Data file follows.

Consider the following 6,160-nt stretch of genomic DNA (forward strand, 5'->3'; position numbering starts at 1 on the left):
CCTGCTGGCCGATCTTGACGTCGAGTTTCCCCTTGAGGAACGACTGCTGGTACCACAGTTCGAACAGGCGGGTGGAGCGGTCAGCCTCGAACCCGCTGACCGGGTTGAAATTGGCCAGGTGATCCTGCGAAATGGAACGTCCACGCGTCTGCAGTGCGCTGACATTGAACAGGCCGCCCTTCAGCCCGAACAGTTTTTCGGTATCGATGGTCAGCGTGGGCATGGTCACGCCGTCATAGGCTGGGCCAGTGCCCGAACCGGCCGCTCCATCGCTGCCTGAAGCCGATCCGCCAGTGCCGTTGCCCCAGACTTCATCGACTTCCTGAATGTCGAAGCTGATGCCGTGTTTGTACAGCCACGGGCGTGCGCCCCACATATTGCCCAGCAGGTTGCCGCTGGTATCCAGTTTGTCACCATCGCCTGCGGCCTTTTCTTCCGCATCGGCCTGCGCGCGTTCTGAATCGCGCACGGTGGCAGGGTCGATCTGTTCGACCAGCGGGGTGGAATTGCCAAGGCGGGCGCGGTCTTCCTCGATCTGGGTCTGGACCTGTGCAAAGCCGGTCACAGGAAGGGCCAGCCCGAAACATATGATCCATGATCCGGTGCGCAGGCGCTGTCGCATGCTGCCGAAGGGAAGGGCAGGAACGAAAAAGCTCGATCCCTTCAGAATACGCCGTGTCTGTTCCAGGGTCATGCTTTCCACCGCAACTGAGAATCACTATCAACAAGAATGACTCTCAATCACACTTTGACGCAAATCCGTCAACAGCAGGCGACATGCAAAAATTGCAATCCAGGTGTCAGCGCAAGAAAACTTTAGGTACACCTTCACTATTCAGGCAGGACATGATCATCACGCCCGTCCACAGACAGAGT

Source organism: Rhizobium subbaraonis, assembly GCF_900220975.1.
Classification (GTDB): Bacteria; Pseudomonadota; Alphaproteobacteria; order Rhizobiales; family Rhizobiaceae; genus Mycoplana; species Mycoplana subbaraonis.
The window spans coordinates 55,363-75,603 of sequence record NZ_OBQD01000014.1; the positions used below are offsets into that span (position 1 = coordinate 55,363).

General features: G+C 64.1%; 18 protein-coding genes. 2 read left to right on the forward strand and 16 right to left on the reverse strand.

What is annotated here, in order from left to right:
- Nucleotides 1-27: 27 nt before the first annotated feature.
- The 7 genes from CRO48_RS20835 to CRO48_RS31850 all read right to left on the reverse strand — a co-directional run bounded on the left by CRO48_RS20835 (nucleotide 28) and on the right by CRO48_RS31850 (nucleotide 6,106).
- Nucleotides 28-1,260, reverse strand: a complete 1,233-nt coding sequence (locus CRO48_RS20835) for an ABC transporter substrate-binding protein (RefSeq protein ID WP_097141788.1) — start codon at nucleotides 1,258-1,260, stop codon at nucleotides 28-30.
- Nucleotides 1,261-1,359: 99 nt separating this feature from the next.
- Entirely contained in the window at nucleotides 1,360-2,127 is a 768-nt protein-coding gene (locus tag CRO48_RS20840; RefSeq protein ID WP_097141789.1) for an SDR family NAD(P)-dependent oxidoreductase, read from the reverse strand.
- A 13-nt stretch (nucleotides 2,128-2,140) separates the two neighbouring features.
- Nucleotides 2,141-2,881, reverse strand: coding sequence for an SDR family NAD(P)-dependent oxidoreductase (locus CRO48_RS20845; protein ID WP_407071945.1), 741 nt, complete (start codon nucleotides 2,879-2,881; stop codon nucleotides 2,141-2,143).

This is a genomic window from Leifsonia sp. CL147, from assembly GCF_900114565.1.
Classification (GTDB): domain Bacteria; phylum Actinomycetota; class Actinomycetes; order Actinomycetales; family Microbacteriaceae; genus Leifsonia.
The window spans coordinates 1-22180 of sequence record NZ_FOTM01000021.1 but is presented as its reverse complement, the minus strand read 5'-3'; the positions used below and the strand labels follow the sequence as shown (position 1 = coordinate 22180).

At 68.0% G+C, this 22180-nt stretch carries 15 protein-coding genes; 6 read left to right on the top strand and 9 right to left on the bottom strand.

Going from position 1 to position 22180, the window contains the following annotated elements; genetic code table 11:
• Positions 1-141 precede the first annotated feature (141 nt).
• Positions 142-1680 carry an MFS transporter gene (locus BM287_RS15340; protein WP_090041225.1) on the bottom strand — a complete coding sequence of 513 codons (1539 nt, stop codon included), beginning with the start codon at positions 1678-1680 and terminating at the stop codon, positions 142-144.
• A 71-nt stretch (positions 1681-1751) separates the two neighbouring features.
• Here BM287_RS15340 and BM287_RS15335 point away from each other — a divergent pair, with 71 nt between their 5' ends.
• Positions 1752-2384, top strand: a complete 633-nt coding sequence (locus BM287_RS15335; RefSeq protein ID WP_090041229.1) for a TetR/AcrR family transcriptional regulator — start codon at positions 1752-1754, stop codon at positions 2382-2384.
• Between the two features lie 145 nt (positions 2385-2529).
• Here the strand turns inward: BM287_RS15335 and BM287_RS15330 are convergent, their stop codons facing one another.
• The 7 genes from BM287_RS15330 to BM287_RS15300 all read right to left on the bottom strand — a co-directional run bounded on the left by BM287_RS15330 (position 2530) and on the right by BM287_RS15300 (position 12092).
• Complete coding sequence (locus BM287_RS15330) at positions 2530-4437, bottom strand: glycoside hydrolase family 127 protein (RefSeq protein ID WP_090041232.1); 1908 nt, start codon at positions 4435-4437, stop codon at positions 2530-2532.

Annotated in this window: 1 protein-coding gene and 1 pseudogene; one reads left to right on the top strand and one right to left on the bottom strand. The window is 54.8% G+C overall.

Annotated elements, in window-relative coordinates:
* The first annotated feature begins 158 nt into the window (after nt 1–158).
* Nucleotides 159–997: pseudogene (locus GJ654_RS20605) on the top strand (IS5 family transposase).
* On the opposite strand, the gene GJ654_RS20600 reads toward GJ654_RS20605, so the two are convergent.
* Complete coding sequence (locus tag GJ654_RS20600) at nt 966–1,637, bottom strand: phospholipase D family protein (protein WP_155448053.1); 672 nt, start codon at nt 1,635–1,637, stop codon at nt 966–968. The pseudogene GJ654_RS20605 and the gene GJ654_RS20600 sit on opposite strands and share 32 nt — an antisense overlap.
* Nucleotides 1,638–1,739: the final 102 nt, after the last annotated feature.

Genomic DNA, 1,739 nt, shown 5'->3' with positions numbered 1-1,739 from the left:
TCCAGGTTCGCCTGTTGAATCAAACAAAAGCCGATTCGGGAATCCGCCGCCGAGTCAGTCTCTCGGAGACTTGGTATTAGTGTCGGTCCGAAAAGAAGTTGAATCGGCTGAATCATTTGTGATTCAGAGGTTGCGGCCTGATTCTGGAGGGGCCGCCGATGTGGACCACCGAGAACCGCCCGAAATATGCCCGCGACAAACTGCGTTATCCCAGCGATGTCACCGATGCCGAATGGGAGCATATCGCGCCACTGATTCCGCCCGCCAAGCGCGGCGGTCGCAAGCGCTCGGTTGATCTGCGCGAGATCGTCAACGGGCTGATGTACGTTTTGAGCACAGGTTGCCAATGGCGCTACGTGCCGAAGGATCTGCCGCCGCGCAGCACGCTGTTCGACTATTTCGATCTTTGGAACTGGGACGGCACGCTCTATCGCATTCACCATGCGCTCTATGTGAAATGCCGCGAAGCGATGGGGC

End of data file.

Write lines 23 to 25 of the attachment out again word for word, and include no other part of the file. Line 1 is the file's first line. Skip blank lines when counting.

• Here BM287_RS15340 and BM287_RS15335 point away from each other — a divergent pair, with 71 nt between their 5' ends.
• Positions 1752-2384, top strand: a complete 633-nt coding sequence (locus BM287_RS15335; RefSeq protein ID WP_090041229.1) for a TetR/AcrR family transcriptional regulator — start codon at positions 1752-1754, stop codon at positions 2382-2384.
• Between the two features lie 145 nt (positions 2385-2529).